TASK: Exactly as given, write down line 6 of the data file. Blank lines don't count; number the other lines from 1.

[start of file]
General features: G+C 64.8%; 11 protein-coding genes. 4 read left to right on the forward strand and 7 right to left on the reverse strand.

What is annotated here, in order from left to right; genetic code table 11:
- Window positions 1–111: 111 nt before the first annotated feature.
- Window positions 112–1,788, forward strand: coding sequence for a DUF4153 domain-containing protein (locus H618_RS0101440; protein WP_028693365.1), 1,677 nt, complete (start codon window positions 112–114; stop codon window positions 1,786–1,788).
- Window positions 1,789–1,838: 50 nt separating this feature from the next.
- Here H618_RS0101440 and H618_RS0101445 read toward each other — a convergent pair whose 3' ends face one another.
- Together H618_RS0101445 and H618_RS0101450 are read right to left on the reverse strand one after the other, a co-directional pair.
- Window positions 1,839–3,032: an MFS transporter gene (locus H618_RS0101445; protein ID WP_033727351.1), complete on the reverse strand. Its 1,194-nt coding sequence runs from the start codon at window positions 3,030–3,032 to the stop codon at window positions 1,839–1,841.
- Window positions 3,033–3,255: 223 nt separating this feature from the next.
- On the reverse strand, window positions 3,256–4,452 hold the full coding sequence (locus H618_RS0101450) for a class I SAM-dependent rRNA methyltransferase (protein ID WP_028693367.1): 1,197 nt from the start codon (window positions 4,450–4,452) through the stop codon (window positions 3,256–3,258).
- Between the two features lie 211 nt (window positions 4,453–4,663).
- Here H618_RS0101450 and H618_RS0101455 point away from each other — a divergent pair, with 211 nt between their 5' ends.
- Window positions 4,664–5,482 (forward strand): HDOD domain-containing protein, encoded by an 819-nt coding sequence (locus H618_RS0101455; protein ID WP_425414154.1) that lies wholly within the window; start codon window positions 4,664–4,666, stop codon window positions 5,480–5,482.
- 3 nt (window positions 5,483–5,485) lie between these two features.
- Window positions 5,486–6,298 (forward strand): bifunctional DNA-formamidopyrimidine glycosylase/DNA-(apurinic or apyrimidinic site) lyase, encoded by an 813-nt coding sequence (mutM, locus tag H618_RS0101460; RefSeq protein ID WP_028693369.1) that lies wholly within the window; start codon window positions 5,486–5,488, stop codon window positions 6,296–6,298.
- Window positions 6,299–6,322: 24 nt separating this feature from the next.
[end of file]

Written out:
- Here H618_RS0101440 and H618_RS0101445 read toward each other — a convergent pair whose 3' ends face one another.